There is (probably with some basis) a fear that such musings could be construed as being one's own thoughts/inclinations.
    I also think you're right in your assertion that literature needs honest expression, that is, to truly give yourself to the art form, you must dispel such irrational thoughts about how you/I will be interpreted as a human for conveying these ideas in print.
    I would be interested to hear other's thoughts on the subject.
     
  3. themilkybarkid
    Offline

    themilkybarkid New Member

    Joined:
    Jan 4, 2014
    Messages:
    2
    Likes Received:
    0
    Absolutely - there are things in my writing I'd really rather not have to discuss with my parents... But people will always make judgements and doubt the separation between author and (in my case first-person) protagonist. Just stick to your guns and don't compromise - and at least if they do psychoanalyse it/you you're gonna come off as some kind of fantasy world badass.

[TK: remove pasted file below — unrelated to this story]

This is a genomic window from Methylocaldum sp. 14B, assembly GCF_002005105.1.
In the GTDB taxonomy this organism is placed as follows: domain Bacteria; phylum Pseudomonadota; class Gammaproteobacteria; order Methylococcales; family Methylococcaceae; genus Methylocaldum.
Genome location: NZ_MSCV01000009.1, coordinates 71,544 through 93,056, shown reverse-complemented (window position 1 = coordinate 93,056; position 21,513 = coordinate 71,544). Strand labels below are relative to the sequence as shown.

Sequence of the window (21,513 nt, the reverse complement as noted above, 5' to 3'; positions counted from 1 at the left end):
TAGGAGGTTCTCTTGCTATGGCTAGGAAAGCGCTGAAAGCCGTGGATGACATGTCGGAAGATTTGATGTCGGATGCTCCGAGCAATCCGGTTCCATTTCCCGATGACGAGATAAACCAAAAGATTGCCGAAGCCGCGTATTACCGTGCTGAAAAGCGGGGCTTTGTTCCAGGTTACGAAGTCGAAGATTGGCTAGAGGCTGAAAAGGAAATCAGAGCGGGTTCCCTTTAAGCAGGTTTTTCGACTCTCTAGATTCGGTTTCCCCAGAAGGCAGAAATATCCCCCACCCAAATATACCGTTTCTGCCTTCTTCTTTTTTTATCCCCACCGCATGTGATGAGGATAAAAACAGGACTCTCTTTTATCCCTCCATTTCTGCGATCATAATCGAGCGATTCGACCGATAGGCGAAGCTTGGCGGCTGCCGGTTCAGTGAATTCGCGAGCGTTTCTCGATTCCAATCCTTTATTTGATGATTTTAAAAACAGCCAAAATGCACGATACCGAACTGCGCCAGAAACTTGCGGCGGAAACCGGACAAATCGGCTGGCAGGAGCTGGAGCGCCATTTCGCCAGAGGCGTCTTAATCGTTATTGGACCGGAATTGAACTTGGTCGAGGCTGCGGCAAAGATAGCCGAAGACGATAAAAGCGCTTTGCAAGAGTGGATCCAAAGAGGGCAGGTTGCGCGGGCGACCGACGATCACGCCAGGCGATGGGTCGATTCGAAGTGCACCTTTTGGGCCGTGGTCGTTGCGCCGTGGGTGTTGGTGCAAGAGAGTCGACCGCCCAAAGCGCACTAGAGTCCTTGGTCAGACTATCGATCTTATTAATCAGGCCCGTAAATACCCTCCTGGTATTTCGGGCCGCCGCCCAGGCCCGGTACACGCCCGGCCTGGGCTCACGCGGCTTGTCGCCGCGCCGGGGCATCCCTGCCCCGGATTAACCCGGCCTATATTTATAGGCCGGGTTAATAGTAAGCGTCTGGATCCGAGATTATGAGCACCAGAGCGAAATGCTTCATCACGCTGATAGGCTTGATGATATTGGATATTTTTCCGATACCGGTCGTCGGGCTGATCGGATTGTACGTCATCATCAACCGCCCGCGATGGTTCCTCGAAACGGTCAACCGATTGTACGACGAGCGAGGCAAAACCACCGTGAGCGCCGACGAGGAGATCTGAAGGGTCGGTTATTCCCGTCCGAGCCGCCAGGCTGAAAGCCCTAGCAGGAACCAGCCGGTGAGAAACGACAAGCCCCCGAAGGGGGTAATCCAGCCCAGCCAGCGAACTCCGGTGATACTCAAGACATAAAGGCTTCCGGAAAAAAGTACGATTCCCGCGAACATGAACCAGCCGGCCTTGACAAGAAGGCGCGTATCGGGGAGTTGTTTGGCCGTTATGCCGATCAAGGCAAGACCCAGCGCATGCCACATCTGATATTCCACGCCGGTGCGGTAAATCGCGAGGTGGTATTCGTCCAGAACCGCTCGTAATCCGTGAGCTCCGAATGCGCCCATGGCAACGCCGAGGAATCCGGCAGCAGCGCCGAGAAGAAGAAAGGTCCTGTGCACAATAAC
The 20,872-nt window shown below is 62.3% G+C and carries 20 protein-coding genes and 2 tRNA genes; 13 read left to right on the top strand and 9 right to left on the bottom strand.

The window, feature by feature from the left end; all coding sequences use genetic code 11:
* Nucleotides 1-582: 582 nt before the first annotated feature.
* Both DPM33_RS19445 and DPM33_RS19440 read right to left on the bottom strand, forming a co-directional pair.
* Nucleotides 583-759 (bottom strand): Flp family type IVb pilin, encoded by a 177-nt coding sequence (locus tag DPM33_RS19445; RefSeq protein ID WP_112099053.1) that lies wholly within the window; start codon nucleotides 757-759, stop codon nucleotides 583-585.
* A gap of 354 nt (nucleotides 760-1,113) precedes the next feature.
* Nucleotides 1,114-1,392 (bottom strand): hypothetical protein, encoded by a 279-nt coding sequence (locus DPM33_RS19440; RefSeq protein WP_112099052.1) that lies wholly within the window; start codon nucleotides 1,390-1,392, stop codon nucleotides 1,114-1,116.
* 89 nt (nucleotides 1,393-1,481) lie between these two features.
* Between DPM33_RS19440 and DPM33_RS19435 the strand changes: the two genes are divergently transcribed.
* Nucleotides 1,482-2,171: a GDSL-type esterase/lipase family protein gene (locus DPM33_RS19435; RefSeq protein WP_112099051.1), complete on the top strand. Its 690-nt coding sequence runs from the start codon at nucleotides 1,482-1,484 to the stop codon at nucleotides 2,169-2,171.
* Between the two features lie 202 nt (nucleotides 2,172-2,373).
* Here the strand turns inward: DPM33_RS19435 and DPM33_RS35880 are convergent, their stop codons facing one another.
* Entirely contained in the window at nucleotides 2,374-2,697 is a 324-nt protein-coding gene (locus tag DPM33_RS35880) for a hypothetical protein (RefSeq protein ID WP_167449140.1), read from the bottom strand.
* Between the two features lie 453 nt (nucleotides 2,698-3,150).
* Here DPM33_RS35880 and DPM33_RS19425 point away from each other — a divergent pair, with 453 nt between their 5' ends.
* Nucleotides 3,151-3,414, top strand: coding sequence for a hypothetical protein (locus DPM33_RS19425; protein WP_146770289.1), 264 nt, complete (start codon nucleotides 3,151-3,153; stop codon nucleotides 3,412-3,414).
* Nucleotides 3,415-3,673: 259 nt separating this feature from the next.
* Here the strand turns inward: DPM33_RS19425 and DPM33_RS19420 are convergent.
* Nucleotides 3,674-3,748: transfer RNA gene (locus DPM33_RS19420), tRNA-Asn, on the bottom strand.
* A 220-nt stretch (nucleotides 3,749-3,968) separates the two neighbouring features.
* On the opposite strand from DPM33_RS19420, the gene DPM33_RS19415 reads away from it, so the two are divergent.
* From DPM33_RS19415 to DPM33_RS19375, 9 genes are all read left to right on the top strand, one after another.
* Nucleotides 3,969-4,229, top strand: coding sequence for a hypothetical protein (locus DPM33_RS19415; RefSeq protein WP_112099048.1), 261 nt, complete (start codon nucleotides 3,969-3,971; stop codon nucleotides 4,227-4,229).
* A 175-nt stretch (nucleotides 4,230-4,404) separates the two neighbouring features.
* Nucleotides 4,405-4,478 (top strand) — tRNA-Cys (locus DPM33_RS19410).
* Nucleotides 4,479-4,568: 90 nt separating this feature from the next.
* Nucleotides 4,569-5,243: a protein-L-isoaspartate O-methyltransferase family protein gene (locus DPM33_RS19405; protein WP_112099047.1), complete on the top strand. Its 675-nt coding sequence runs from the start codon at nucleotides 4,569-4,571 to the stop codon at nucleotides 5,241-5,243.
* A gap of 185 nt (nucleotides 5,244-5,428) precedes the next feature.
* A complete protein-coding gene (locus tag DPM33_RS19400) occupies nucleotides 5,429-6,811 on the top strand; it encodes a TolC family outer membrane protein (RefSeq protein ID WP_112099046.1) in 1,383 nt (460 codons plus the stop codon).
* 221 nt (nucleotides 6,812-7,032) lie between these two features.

4. jannert
    Online

    jannert Contributing Member Supporter Contributor

    Joined:
    Mar 7, 2013
    Messages:
    7,784
    Likes Received:
    7,299
    Location:
    Scotland
    Oh, that's definitely an issue any honest writer needs to confront. Maybe it's easier for us older ones, who have reached the 'don't give a shit' stage in our lives ...our parents are long dead, as are disapproving elder relatives, etc.

    Trouble is, the better your writing is, the more likely people are to assume you are writing from your own experience. They'll figure you couldn't have made up such vivid scenes and plots out of thin air but that it must have actually happened. Even if you haven't actually experienced what your characters do, even if your characters are NOTHING like you, there is no doubt you've thought the story up. So it all comes from you in one way or another.